Below are extracts from “The Savage Detective,” a long look at Roberto Bolaño by his friend, the Argentine writer Rodrigo Fresán. Published in The Believer, March 07 (only a small portion is available online). Translated from the Spanish by Natasha Wimmer.
“Then what is quality writing? The same thing it’s always been: knowing how to stick your head into the dark, knowing how to leap into the void, knowing that literature is basically a dangerous profession.”
“Writers are worthless. Literature is worthless. Literature only exists for literature’s sake. That’s enough for me.”
“Dreams are like psychiatrists, curing you every night.”
“I’d rather not die, of course. But sooner or later the great lady comes. The problem is that sometimes she’s no lady, never mind great, but a hot slut, as the poet Nicanor Parra says, which is enough to make even the bravest man’s teeth chatter.”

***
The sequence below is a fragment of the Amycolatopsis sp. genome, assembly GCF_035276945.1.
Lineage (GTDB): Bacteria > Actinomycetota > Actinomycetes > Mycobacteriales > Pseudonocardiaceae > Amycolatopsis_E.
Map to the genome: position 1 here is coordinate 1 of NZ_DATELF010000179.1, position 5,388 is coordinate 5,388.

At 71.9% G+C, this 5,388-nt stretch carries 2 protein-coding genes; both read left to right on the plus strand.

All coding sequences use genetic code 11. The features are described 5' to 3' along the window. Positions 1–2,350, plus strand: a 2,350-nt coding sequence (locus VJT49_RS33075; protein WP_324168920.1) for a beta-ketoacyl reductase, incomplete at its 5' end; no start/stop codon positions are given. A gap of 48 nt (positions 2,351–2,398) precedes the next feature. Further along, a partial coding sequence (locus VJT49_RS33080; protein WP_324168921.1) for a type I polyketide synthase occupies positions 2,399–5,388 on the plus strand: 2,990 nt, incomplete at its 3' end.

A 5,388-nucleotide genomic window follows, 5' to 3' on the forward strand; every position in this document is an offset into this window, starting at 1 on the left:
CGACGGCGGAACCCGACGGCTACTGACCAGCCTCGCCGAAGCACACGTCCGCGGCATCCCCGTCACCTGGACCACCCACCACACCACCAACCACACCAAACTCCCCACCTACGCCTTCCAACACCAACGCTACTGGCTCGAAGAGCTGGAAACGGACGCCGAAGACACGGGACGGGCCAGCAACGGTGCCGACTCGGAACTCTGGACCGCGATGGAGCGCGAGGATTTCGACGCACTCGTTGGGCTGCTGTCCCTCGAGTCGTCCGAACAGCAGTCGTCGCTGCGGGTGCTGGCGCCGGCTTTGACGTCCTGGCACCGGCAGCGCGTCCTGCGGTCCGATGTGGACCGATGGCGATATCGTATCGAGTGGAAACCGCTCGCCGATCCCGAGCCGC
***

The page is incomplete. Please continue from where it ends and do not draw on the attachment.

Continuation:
[O]ne of his recurring ideas was his suspicion that he had died ten years earlier, in a hospital in Gerona, where he was diagnosed with a severe case of pancreatitis, and that everything that had happened to him in the last decade - children and wife and books - was just his final hallucination, the merciful prolongation of the last seconds of a dying man. On more than one occasion, Bolaño confessed that he wished he were “a fantasy writer, like Philip K. Dick.” And it’s clear that Bolaño’s foremention obsession is an obviously and perfectly Dickian obsession.
Bolaño himself thought of The Savage Detectives as belonging to the genre of roman-fleuve and wrote, “I think I see it as yet another reading of Mark Twain’s Huckleberry Finn, one of the many that have followed in its wake; the Mississippi of The Savage Detectives is the flow of voices in the second part of the novel.”
Fresán also relates Bolaño’s favorite books:
“the complete works of Borges”
A Confederacy of Dunces (Toole)
Life: A User’s Manual (Perec)
The Trial and The Castle (Kafka)
Tractatus Logico-Philosophicus (Wittgenstein)
the works of Philip K. Dick, especially Dr. Bloodmoney, Or How We Got Along After the Bomb